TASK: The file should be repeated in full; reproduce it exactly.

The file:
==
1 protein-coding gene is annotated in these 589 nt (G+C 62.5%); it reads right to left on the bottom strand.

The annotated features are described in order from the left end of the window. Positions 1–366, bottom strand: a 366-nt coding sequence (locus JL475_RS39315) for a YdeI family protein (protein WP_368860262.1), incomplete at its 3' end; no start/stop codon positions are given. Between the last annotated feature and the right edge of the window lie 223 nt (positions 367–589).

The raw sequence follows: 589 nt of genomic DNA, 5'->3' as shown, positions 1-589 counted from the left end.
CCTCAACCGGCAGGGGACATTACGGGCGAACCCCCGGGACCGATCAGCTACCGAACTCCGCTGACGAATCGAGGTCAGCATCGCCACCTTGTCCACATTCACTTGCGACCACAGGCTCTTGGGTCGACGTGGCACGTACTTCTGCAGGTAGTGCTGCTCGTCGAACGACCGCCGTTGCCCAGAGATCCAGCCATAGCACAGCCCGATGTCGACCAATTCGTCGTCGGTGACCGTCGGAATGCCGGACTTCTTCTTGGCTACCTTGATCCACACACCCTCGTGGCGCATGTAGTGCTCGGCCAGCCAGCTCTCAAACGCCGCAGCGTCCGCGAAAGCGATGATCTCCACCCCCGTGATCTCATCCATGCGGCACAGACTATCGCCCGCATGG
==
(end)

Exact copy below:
1 protein-coding gene is annotated in these 589 nt (G+C 62.5%); it reads right to left on the bottom strand.

The annotated features are described in order from the left end of the window. Positions 1–366, bottom strand: a 366-nt coding sequence (locus JL475_RS39315) for a YdeI family protein (protein WP_368860262.1), incomplete at its 3' end; no start/stop codon positions are given. Between the last annotated feature and the right edge of the window lie 223 nt (positions 367–589).

The raw sequence follows: 589 nt of genomic DNA, 5'->3' as shown, positions 1-589 counted from the left end.
CCTCAACCGGCAGGGGACATTACGGGCGAACCCCCGGGACCGATCAGCTACCGAACTCCGCTGACGAATCGAGGTCAGCATCGCCACCTTGTCCACATTCACTTGCGACCACAGGCTCTTGGGTCGACGTGGCACGTACTTCTGCAGGTAGTGCTGCTCGTCGAACGACCGCCGTTGCCCAGAGATCCAGCCATAGCACAGCCCGATGTCGACCAATTCGTCGTCGGTGACCGTCGGAATGCCGGACTTCTTCTTGGCTACCTTGATCCACACACCCTCGTGGCGCATGTAGTGCTCGGCCAGCCAGCTCTCAAACGCCGCAGCGTCCGCGAAAGCGATGATCTCCACCCCCGTGATCTCATCCATGCGGCACAGACTATCGCCCGCATGG